I·ATE Food Term of the Week: Asado

December 8, 2018 10:30 am

The Spanish word ‘asado’ refers to the entirety of the meal: from cooking the dish right up to the moment of sharing it. The word ‘asar’ in Spanish comes from arsus, the participle of ardeo ‘arder, quemar’. It refers to cooking either vegetables or meat, and it’s very popular dish in several Spanish speaking countries, especially in South America and Mexico. It may also be referred to as ‘parrillada’.

Even though its origin remains unknown, Argentinians have adopted it as their own. Cooking it is an art and the way it is cooked varies from country to country. Typically, the most common method is grilling. However, in Patagonia, patagonia roast lamb is preferred[1].

 

The asador puts some salt in the meat some hours before starting the fire. This meat is usually beef, but it could also be pork or fish. Putting on the fire is a key component to creating this dish, and the taste of the meat will depend mostly from the type of fire that has been set. For example, in Argentina the fire is started using some firewood, adding afterwards paper.

To be invited to an asado is an opportunity to gather with your family and friends and to have a great time. People usually cook this on Sundays when they do not have to worry about work, as the meal can take several hours to prepare.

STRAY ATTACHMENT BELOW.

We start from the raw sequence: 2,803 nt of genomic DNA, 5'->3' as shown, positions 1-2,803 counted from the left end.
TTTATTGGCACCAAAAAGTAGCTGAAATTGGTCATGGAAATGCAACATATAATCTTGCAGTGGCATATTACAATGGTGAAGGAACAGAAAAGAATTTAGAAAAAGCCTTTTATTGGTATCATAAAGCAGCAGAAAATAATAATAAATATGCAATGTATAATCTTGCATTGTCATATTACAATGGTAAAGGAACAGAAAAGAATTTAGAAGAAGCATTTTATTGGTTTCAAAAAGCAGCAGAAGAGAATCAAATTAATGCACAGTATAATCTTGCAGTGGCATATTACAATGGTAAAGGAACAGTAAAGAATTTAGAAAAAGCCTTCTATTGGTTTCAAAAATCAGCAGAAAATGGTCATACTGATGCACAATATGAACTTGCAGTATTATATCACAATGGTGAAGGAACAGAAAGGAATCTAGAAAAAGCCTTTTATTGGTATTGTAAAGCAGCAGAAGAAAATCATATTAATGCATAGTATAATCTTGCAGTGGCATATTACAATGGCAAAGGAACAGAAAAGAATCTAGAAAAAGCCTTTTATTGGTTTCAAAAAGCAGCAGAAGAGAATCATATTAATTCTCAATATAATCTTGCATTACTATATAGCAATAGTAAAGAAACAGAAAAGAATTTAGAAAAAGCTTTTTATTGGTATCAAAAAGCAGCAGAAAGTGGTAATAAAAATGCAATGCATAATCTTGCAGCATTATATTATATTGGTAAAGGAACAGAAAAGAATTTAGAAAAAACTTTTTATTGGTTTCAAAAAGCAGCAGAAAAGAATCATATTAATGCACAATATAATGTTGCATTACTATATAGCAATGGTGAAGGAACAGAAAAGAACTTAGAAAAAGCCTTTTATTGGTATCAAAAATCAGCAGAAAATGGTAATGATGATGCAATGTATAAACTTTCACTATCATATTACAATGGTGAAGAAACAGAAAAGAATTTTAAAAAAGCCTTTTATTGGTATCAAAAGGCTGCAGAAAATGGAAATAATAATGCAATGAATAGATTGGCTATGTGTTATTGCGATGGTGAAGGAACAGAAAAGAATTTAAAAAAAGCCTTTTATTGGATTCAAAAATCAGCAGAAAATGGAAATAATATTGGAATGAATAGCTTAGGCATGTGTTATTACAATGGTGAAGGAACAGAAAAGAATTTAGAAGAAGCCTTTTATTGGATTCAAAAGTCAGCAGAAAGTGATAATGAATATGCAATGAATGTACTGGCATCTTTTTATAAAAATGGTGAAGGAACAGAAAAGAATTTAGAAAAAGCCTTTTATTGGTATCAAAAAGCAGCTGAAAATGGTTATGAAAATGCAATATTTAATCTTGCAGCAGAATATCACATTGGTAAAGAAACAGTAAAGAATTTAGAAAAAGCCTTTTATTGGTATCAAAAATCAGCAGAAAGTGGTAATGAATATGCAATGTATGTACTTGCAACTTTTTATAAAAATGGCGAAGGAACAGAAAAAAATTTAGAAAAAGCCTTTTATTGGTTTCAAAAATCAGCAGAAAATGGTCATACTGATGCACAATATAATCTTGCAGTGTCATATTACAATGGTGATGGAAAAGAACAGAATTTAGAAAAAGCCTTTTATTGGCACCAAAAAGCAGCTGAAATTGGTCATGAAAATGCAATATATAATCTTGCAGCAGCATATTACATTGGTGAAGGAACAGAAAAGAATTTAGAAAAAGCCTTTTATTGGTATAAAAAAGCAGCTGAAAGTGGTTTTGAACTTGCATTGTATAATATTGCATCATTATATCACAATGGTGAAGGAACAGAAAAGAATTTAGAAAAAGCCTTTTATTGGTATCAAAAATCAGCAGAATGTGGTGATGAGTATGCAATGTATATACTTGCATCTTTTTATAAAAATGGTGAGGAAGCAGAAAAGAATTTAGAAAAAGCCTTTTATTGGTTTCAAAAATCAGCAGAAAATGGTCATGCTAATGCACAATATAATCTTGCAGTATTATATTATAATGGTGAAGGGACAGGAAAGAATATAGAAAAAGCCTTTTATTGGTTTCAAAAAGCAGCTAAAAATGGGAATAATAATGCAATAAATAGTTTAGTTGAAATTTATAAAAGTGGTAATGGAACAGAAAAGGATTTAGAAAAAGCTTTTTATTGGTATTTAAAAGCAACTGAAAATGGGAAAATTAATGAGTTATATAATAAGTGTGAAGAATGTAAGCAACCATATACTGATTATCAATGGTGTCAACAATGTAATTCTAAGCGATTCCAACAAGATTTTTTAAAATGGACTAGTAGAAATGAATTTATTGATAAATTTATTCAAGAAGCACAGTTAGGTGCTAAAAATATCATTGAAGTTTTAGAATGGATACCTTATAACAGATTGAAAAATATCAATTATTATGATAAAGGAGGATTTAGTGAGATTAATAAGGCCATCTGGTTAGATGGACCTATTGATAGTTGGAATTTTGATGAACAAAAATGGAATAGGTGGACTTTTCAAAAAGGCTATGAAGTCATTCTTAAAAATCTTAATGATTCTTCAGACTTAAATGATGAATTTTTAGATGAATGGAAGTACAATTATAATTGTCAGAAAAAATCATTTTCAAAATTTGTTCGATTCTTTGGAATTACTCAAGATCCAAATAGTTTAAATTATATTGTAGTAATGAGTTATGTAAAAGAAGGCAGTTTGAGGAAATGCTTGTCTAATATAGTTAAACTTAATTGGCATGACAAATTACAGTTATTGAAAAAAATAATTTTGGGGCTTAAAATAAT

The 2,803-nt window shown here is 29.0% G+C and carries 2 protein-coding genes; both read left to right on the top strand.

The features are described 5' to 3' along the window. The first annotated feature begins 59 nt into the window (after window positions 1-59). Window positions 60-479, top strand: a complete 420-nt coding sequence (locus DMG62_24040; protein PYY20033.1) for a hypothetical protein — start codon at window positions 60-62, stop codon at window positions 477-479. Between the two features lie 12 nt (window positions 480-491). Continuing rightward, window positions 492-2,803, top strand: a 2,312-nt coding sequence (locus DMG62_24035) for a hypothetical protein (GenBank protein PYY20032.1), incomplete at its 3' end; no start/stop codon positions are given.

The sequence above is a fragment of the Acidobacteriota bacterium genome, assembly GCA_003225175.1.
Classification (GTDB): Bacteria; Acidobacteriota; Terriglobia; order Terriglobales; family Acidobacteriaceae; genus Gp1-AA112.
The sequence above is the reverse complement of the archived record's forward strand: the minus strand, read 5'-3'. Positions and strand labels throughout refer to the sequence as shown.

But that doesn’t mean there is a rush to cook it, the asador enjoys doing it. Guests arrive when the asador has already set the fire but the meat is not ready yet. This has a purpose in itself, usually to eat some picada (maybe empanadas) before the first meal, the asado, and to have some drinks while enjoying good company. It is a very special moment, as you have the smell of the meat that is being cooked, the anticipation of knowing that it is going to be an excellent meal, and even more important than this, it’s a chance to reunite with people you love. This dish can be eaten alongside wine and salads. An asado also means staying hours after the meal is finished, usually to eat dessert with mate.

[1] The position of cooking a patagonian lamb is vertical. The everyday way of cooking “asado” today has changed. It is mostly done horizontally.

Sources:

http://etimologias.dechile.net/?asar

http://dle.rae.es/?id=3u9jGPJ

https://brasasysabores.com/charles-darwin-los-gauchos-y-el-ritual-del-asado-argentino/

 


Written by Noelia Soledad Pavin – Terminology Trainee at the Terminology Coordination Unit of the European Parliament (Luxembourg). She holds a Master Degree in Lexicology, Multilingual Terminology and Translation from the University Lumière Lyon II, France.

 

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